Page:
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If I use undersampling in case of an unbalanced binary target variable to train a model, the prediction method calculates probabilities under the assumption of a balanced data set. I discovered two formulas to convert these probabilities to actual probabilities for the unbalanced data:

p = beta * p_s / ((beta-1) * p_s + 1) from https://www3.nd.edu/~rjohns15/content/papers/ssci2015_calibrating.pdf

and

1/(1+(1/original fraction-1)/(1/oversampled fraction-1)*(1/scoring result-1)) which is described in http://www.data-mining-blog.com/tips-and-tutorials/overrepresentation-oversampling/.

In an example I used they yielded the same result, however the first one doesn't use the oversampled fraction of the target variable's classes. Does anyone know they are exchangable or if one of them is better in certain situations?

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The two formulas are equivalent (the first is rather more elegant, IMO).

Let $\alpha$ denote the "original fraction" from the second link, the fraction of the positive class in the population, and let $\alpha'$ denote the (re/over/under)sampled fraction. Keeping $p_s$ as the model's output "probability" score and $p$ the calibrated score as in the first link, the second formula is given in symbols as

$$ p = \frac{1}{1+\frac{\left(\frac{1}{\alpha}-1\right)}{\left(\frac{1}{\alpha'}-1\right)} \cdot \left(\frac{1}{p_s}-1\right)}.$$

That's a terrible mess, but it does have the advantage that each variable appears only once (maybe that's why the post gives it that way?).

The first formula can be rewritten similarly, by dividing numerator and denominator by $\beta p_s$:

$$p = \frac{\beta p_s}{(\beta-1)p_s+1} = \frac{1}{\left(1-\frac{1}{\beta}\right) + \frac{1}{\beta p_s}} = \frac{1}{1+\frac{1}{\beta}\left(-1 + \frac{1}{p_s}\right)}.$$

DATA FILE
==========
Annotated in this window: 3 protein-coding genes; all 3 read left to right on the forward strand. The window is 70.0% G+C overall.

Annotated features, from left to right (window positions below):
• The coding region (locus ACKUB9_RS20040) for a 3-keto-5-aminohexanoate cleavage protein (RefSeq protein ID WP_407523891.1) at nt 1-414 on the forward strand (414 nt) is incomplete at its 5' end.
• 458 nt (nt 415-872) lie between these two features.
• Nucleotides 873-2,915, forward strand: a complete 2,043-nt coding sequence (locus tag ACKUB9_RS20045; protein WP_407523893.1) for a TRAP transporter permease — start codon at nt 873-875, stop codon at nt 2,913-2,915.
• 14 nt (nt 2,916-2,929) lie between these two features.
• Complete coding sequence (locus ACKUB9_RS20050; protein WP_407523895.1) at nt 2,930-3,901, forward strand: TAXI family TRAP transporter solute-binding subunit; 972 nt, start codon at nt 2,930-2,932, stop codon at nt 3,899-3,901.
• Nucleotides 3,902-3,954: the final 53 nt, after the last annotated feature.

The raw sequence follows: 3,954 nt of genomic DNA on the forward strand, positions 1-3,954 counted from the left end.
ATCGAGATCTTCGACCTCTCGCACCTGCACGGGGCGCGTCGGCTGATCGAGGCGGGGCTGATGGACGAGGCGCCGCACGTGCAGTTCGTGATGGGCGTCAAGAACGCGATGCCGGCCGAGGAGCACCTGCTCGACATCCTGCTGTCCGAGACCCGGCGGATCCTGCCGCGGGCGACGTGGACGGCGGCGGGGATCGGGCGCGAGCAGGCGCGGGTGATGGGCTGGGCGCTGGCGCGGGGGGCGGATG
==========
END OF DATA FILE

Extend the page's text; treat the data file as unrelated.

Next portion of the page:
So now it's clear that these two are equivalent, provided that

$$\beta = \left(\frac{1}{\alpha'}-1\right) / \left(\frac{1}{\alpha}-1\right),$$

which it might be worth pointing out is just the ratio (resampled data to population) of the odds of selecting a positive sample. And indeed, the two formulas for adjusting probabilities have a simpler explanation in terms of the odds: the adjusted odds are $\beta$ times the raw model "odds."

Now, the context of the first link is that we just undersample the negative majority class, and the definition of $\beta$ is the probability that a negative sample is selected. That does use the oversampled prevalence, just not as explicitly.

See also https://datascience.stackexchange.com/q/58631/55122

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    $\begingroup$ If the claim is that they are equivalent, it is worth showing that they actually are. $\endgroup$ – Tim Aug 29 at 12:09
  • $\begingroup$ @Tim, thanks, I'm not sure why I didn't in the first place. Added. $\endgroup$ – Ben Reiniger Aug 29 at 22:59

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